Answers from John Hight, executive producer of Nox and Michael Booth, the inventor of Nox and the technical director.
December 17, 1999
Q: How would you describe Nox?
A: The simple answer is a top down action-RPG with some strategy elements. The more complex answer is that Nox takes fun elements from a few different games and a few different genres and combines them into one unique experience. At first glance, Nox might look like some other games in the genre, but when you play it, you’ll see how different it feels.
Nox is a world of swords, sorcery, tricks, and traps. You choose one of three roles for your character: Warrior, Wizard, or Conjurer. Each has their own unique way to wield destruction on their enemies. Warriors have an array of weapons, armor, and abilities. Wizards have magical spells plus they can combine spells to form magic traps. Conjurers summon monsters and give them commands. They can also create a special monster, a bomber, which is like a walking trap. There are two ways to play: Hecubah’s Saga (solo story), and Arena (multiplayer competitive.)
Q: How is it different from other games in the genre?
A: It’s different in that it rewards you for being intelligent and creative. It’s different in that it’s incredibly flexible. You can go through and hack and slash if you like. If that’s your idea of fun, grab a big axe and a shield and go at it.
But that’s where Nox is just getting started. The real fun of this game comes when you master setting traps and creating spell combinations. The 80 or so spells that will be in the game are designed to be used in combination. So you’ll want to cast Stun, to freeze an enemy, then drop Fist of Vengeance on his head. Fist of Vengeance is a huge marble fist about the size of a Volkswagen that drops from the ceiling. But here’s the thing. It’s slow, so if you don’t stun your target, he’s going to run right out form underneath it.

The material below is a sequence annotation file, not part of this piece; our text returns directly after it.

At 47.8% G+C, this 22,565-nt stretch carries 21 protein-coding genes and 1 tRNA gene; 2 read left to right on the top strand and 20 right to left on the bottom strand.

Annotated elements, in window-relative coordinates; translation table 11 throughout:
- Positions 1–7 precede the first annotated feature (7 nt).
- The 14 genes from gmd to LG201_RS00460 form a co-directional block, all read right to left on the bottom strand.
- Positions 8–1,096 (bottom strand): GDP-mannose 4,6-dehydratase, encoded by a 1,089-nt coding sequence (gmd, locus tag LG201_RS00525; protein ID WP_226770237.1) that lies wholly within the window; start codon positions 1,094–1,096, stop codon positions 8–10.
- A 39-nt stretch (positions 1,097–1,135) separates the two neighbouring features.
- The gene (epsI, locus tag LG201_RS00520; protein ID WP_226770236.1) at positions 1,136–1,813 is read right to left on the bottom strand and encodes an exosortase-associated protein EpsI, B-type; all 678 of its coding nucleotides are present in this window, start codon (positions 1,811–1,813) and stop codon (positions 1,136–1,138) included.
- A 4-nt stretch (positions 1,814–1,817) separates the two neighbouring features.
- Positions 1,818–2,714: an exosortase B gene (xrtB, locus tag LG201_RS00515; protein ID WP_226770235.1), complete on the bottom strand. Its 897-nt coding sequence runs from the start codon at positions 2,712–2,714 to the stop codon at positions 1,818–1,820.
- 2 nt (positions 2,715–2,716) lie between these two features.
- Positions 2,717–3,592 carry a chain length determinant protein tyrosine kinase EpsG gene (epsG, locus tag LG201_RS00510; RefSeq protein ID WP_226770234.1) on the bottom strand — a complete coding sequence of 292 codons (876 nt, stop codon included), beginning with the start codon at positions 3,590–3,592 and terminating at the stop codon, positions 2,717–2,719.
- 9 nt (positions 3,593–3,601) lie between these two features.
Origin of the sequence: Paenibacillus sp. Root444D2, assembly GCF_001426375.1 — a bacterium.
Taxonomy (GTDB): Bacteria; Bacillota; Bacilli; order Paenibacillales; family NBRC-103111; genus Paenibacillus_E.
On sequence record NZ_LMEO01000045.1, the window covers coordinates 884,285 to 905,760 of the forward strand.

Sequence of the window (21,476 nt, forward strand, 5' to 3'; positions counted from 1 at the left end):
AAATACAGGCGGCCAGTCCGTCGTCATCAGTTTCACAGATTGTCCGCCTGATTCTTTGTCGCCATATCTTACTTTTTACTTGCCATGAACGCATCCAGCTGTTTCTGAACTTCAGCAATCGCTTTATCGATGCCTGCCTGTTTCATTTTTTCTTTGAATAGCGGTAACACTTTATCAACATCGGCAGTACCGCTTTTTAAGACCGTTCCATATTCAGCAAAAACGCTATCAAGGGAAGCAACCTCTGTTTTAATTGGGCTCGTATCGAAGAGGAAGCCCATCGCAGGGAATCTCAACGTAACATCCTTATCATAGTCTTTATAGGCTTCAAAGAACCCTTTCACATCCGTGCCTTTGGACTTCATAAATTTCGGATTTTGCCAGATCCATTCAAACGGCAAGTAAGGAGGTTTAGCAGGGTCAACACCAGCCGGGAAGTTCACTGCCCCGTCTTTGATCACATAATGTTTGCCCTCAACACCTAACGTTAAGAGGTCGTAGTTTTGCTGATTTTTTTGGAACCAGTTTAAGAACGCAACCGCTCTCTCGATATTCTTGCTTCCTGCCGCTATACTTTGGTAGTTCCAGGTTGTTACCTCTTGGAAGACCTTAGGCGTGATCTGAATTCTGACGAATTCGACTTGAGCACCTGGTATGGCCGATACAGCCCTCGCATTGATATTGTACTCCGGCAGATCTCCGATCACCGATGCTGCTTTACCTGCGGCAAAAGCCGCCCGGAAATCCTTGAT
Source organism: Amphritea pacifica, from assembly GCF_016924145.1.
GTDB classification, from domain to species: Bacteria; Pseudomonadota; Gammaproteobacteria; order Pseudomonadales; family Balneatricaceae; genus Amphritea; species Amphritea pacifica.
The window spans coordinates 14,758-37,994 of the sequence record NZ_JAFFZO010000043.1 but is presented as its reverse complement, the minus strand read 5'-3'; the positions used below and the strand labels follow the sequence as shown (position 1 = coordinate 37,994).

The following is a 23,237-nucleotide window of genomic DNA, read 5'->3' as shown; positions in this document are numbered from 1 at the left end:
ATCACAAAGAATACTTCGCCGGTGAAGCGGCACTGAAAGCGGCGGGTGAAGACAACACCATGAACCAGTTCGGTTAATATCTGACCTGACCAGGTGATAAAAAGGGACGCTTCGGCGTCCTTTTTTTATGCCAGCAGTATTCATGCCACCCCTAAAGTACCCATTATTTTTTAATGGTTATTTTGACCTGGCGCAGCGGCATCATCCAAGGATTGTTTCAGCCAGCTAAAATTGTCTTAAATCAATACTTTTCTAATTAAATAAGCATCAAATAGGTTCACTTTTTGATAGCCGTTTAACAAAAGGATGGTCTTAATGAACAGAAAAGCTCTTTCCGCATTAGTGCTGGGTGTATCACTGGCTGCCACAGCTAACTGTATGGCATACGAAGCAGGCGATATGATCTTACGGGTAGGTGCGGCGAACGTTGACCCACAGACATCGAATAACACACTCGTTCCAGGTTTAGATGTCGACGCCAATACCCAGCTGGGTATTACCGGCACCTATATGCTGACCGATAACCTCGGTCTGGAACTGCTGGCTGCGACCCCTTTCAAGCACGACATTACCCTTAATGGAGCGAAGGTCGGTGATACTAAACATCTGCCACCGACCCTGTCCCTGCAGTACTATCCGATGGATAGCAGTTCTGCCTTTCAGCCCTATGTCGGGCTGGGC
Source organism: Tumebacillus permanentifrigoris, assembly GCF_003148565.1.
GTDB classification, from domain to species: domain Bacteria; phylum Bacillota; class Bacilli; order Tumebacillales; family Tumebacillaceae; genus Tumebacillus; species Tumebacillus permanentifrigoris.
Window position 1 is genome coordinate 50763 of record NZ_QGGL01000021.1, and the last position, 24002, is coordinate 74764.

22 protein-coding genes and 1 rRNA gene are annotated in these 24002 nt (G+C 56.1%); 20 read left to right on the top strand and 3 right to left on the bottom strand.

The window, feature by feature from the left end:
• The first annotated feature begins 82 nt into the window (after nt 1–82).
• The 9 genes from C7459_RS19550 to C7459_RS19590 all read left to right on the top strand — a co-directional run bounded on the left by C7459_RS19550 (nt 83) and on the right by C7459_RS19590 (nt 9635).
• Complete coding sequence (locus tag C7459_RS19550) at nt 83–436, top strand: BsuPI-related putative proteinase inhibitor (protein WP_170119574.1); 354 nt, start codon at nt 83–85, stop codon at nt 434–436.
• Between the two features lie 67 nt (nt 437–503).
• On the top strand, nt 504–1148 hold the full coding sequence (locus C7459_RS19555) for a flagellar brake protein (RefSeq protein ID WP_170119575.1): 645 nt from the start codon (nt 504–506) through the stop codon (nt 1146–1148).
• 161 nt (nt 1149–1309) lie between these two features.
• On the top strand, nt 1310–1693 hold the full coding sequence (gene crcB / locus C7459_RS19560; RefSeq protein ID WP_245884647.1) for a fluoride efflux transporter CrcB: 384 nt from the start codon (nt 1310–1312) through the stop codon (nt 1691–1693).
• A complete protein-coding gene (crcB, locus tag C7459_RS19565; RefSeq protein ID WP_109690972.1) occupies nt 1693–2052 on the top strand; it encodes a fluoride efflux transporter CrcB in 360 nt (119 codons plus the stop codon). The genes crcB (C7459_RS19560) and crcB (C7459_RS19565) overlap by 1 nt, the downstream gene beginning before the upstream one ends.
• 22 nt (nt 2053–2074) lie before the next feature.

There are dozens of cool combos. Blind your enemy, then create a Stone Golem, who will then pound on your poor sightless foe. Cast Protection From Poison on yourself then fill a room with a Toxic Gas and wait for enemies to walk in the door and suck in the fumes. Having a combat system that lets you be creative adds layers and layers of depth to the game. You’re always experimenting, always trying new things.
Traps make the game even more fun and add a deeper level of strategy. You can load a trap with three different spells. So now you can put Fumble, Confuse and Fireball into a trap and place it just inside a doorway or right next to bottle of healing potion. Your opponent shows up, goes for the potion, steps on the trap, and bang, he’s now dropped all his items (Fumble), can’t figure out how to move in the right direction (Confuse), and is blasted by a fireball. How sweet is that?
And keep in mind that for every devious action in Nox, there is an opposite and even more devious reaction. Your enemy summons a creature who now wants you for breakfast? Cast Charm Creature, and now you’re that creatures best friend. And you can use spells like Inversion to reverse a spell, so that the caster is suddenly the target. In Nox, there can be counters to counters to counters.
It gets deep, but it’s never complex. That’s what makes Nox so different and so addictive.
Q: How long have you been working on Nox? How big is the team?
Michael Booth, an awesome software engineer, began the prototype for Nox 4 years ago when he was working for a driving simulation company. Along with a friend, he wrote the code, animated the monsters, and designed the sound effects.
I saw the game at CGDC in 1997 and thought is was awesome. I knew it would be perfect for Westwood. It had all the elements. It was accessible, yet there was lots of depth to the gameplay.
I signed up Mike’s company (Hyperion, in Colorado) to build a game out of Nox in June of 1997. I hired an outside art group and provided our internal sfx team. Mike hired some engineers and a level designer. The team was kept small so we could let the game gel. As the game kept getting better, Brett Sperry (president of Westwood Studios) and I could see the potential. So in August of 1998, we bought the rights to Nox, and I hired Mike and the engineers to work with me here in Irvine.
Since then, the team has grown from 4 (me, Mike, 1 engineer, 1 level designer) to 20 (me, Mike, 5 engineers, 4 level designers, 7 artists, and 2 sfx artists).
Q: You’ve pretty much described a killer multiplayer game. What will the single player game be like?
A: The single player game is all about pacing, creating great moments and telling a great story. We’re going to have lots eye candy, exotic scenery, interesting places to explore. The single player experience is just now starting to take shape so I can’t be all that specific.
Right now, it looks like it will be a six part quest across four vast locales where you’ll meet many NPCs as well as find many monsters to slay.